Having successfully completed his Probation, he was appointed 3rd Class Constable earning 25/- a week (£1.25) on January 12 1904.


His service continued through the years and on 22 January, 1908 he was promoted to 1st Class Constable on a pay of 27/-4d per week (around £1.37p).


The following year on 26 February, 1909 he married Elizabeth Mitchell at 54 Oran Street, Maryhill in the County of Lanark. Their daughter, Williamina Mitchell Park, was born the following year in 56 Dover Street, Anderston in the Burgh of Glasgow.


By the 1911 Census, the family were still living in Dover Street in Anderston.


That same year, according to The Police Review and Parade Gossip’ of October 11, 1912, Patrick Park was one of the many police officers in Scotland to be awarded the Coronation Medal. He was listed as serving in the Western Division of City of Glasgow Police.  


On 23 September, 1914, he enlisted in the Scots Guards and that is the date shown on his Glasgow Police record as him having “Joined the Army”  


Having joined the Scots Guards he was transferred to the Military Foot Police and survived the war uninjured having served for almost four years in France. He was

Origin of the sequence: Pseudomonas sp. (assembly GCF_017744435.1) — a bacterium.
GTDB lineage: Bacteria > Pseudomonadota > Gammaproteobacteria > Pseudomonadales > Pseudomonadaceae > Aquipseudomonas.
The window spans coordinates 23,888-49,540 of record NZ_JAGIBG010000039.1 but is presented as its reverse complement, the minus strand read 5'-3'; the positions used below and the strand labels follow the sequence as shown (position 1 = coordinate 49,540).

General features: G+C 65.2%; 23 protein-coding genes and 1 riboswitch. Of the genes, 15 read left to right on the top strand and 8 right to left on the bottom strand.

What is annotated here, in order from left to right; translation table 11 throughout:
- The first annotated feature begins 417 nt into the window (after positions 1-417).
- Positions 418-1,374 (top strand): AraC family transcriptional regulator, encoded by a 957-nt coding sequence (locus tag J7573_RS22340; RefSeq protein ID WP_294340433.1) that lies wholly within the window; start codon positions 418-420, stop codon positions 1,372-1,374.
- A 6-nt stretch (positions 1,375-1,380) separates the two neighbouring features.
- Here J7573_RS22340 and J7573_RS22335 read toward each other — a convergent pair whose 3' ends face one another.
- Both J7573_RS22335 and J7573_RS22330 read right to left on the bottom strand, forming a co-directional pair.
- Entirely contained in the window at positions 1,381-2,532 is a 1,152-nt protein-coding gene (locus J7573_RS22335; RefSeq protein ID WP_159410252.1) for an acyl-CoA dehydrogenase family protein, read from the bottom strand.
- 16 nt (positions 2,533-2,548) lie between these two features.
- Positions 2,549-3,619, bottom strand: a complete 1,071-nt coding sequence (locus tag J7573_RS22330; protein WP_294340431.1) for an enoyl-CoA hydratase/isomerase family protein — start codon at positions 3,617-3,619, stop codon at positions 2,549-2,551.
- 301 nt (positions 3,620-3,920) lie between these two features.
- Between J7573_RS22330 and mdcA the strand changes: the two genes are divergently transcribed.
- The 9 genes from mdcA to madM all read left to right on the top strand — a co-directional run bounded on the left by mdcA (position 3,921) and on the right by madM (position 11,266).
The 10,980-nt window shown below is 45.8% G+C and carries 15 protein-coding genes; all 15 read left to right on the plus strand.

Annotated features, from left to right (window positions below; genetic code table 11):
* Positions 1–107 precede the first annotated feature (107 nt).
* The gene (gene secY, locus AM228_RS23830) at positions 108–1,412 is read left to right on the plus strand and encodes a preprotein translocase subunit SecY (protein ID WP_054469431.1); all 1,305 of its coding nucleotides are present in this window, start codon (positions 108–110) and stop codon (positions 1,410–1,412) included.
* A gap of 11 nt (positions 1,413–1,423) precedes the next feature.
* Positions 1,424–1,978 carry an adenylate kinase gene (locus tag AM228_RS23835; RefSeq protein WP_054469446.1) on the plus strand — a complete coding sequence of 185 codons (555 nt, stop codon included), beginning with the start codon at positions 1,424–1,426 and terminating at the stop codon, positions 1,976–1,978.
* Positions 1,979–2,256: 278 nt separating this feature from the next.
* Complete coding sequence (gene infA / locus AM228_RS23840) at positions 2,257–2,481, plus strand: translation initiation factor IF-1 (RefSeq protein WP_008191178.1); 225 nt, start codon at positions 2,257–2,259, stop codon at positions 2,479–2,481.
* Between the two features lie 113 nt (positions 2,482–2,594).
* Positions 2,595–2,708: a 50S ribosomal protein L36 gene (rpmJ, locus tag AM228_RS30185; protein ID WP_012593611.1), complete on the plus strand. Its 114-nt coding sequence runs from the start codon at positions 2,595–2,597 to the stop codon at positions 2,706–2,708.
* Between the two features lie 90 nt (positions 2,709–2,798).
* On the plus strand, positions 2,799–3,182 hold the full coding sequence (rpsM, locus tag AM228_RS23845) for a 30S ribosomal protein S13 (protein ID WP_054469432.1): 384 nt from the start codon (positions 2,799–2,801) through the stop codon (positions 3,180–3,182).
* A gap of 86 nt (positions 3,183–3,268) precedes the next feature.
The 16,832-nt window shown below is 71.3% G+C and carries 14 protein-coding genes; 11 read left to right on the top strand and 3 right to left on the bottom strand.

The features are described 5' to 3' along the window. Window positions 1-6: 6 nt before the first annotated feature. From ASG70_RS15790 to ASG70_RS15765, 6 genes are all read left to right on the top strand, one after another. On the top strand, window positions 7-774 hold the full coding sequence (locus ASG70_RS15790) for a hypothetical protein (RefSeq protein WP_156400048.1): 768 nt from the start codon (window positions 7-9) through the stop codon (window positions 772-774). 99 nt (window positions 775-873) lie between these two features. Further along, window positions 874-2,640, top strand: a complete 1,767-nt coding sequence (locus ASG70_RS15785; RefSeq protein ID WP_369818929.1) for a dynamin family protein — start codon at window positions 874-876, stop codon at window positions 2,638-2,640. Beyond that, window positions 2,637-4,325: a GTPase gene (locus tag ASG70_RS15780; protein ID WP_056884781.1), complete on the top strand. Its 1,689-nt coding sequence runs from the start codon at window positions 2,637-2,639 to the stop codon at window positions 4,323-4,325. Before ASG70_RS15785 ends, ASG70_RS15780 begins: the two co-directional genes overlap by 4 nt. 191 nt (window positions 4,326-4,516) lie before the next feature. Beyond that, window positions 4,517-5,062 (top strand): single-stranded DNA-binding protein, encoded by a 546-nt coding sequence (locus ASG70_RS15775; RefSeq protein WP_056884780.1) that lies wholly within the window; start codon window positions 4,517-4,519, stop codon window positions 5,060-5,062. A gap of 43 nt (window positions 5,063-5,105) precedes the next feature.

“Re-appointed to the force on his discharge from the army and posted to “B” Division on 15 July, 1919.” 


He was promoted to Sergeant in 1922 and transferred to “K” (Govan) Division. From the following year, he was paid 102/-6d per week (£5.12.5 pence).


There is no further record of him being transferred so it was probably from the same division that he retired on pension on December, 23rd, 1933.


Elizabeth Park died at 143 Main Street, Largs in the County of Ayr on 8 June, 1941. She was 57 years old. Her husband, a retired Police Sergeant, Patrick Park, registered the death.


On 9th April, 1942, Patrick Shields Park, (59), married Elizabeth Cross Aitchison, (48), at the Ashton Church of Scotland,   in the District of Gourock in the County of Renfrew.


Patrick Shields Park died on 24th July, 1954 at 148 Main Street, Largs. His occupation was Police Sergeant – Retired” and the death was registered by Elizabeth Park, his widow.


Williamina Mitchell Park or Goldie died aged 68 in 1978 in Kilmarnock, East Ayrshire. I have yet to find out whether she was an only child or indeed, where and when she married.


The Chronological Story of Patrick Shields Park


Register of Births 1883